John Graham publishes book on the problem of missing data in research

UNIVERSITY PARK, Pa. – What's a researcher to do when, halfway through her study, several participants drop out, citing changes to their health status or their availability? Missing data have long plagued those conducting applied research in the social, behavioral, and health sciences, but while good missing-data analysis solutions are available, practical information about implementation of these solutions has been lacking.

In a new book titled "Missing Data: Analysis and Design," John Graham, Penn State professor of biobehavioral health and human development and family studies, offers practical information to researchers who are not statisticians to implement modern missing-data procedures properly in their research, and to reap the benefits in terms of improved accuracy and statistical power.

Graham's own research focuses on the evaluation of health promotion and disease prevention interventions. He specializes in evaluation research methods, including missing data analysis and design, structural equation modeling, and measurement.

"Missing data are a problem for three reasons," said Graham. "The first is a practical reason. Most statistical analysis tools were built with complete data in mind, so for most analyses, there is simply no convenient way of handling the missing values. The second reason is that missing data behave in many respects like data that were never collected in the first place. If 200 of a person's 1,000 subjects drop out of the study, statistical power is reduced to what it would have been if the person had collected data on only 800 subjects to begin with. The third reason is that because of the missing data, any conclusions based on the statistical analysis of the data may be biased or misleading. Modern missing data analysis procedures help with all three of these problems."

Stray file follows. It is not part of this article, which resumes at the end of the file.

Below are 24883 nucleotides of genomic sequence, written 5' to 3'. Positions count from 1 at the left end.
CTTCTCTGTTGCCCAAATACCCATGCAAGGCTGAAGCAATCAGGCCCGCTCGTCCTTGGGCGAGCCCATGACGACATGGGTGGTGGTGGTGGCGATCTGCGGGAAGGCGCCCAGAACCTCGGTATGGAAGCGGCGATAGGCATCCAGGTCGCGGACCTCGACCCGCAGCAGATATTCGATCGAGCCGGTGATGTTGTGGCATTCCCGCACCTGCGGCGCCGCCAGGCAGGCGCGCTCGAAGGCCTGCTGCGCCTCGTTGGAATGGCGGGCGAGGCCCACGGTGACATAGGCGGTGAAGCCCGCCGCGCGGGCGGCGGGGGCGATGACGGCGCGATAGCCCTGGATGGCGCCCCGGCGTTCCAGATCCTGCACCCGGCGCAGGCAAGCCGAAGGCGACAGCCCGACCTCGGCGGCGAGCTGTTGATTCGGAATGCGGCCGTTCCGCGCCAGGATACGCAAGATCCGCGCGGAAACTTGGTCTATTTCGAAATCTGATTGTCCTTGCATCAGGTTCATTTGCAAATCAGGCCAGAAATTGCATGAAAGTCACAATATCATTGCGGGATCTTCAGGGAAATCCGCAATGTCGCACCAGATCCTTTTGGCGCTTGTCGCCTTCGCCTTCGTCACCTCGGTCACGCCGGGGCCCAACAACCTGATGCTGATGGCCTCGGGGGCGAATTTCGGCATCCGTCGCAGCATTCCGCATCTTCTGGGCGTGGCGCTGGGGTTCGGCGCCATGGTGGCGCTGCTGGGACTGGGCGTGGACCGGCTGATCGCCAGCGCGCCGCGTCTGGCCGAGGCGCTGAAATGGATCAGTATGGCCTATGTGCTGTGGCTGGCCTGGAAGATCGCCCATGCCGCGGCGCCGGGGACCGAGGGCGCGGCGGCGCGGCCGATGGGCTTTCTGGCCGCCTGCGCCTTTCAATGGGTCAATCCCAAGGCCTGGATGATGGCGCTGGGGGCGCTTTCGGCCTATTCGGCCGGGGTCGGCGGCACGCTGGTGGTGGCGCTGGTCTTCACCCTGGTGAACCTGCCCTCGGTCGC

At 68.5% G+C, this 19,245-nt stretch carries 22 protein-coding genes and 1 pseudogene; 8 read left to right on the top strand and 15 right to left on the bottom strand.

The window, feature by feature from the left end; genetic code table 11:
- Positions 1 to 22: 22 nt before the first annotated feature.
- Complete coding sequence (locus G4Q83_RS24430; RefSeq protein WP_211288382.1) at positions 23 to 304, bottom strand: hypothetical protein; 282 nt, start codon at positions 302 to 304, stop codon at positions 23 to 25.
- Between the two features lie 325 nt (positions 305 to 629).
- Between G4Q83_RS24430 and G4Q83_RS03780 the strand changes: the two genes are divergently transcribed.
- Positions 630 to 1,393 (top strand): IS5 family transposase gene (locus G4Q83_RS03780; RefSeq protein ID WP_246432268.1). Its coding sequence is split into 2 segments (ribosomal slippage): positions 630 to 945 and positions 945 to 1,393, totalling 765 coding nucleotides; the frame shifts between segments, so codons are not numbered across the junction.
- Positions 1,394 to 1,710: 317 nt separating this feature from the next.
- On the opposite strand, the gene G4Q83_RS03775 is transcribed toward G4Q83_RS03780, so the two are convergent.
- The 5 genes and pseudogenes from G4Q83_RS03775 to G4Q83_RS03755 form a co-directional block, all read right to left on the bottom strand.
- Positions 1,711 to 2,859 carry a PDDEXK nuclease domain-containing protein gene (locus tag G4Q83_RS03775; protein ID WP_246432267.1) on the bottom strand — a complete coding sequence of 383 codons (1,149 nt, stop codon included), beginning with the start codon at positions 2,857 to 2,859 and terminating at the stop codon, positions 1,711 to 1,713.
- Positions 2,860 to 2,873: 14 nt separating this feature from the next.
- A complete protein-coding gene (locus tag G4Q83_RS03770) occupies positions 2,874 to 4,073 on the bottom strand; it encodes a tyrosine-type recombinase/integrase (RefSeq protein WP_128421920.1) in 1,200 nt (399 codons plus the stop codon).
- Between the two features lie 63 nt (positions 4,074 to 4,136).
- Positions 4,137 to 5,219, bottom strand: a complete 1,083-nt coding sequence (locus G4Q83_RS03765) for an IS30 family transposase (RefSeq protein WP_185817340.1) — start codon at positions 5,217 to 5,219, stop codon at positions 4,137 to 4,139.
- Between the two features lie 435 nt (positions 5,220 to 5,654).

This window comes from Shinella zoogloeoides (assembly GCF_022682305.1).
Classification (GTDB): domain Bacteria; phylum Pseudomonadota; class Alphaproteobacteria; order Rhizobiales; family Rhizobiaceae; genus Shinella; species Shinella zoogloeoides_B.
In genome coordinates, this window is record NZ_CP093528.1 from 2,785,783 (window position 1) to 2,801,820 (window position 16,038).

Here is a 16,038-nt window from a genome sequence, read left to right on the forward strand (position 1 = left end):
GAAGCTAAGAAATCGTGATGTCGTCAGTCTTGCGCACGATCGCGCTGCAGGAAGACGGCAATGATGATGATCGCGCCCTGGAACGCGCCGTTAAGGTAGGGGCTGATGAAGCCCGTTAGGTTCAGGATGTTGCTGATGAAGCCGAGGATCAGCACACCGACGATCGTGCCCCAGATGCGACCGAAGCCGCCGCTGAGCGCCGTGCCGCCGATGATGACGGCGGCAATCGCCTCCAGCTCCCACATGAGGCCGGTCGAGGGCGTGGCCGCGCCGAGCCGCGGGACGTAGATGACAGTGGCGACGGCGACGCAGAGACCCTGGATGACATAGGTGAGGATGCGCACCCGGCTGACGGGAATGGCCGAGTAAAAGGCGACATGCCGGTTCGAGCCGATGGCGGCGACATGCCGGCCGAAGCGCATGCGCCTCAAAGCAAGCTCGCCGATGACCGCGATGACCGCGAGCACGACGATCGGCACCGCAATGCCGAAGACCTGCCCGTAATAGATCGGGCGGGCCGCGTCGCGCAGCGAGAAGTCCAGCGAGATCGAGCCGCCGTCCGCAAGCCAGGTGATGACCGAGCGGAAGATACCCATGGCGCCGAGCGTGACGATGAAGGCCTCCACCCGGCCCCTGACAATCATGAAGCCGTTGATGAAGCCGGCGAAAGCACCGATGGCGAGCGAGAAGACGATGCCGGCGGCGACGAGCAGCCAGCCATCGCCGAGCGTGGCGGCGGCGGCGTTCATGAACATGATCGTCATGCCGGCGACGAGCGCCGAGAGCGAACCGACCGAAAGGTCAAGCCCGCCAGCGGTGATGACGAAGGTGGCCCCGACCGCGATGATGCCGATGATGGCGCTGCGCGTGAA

According to Graham, for researchers with limited missing-data analysis experience, the book offers an easy-to-read introduction to the theoretical underpinnings of analysis of missing data; provides clear, step-by-step instructions for performing state-of-the-art multiple imputation analyses; and offers practical advice, based on 20 years of experience, for avoiding and troubleshooting problems. For more advanced readers, the book provides unique discussions of attrition, non-Monte-Carlo techniques for simulations involving missing data, evaluation of the benefits of auxiliary variables, and cost-effective planned missing data designs.

A related website contains free downloads of the supplementary software as well as sample empirical data sets and a variety of practical exercises described in the book to enhance and reinforce the reader’s learning experience. The book and its website work together to enable beginners to gain confidence in their ability to conduct missing data analysis, and more advanced readers to expand their skill set.

More information about the book is available at


Last Updated September 10, 2012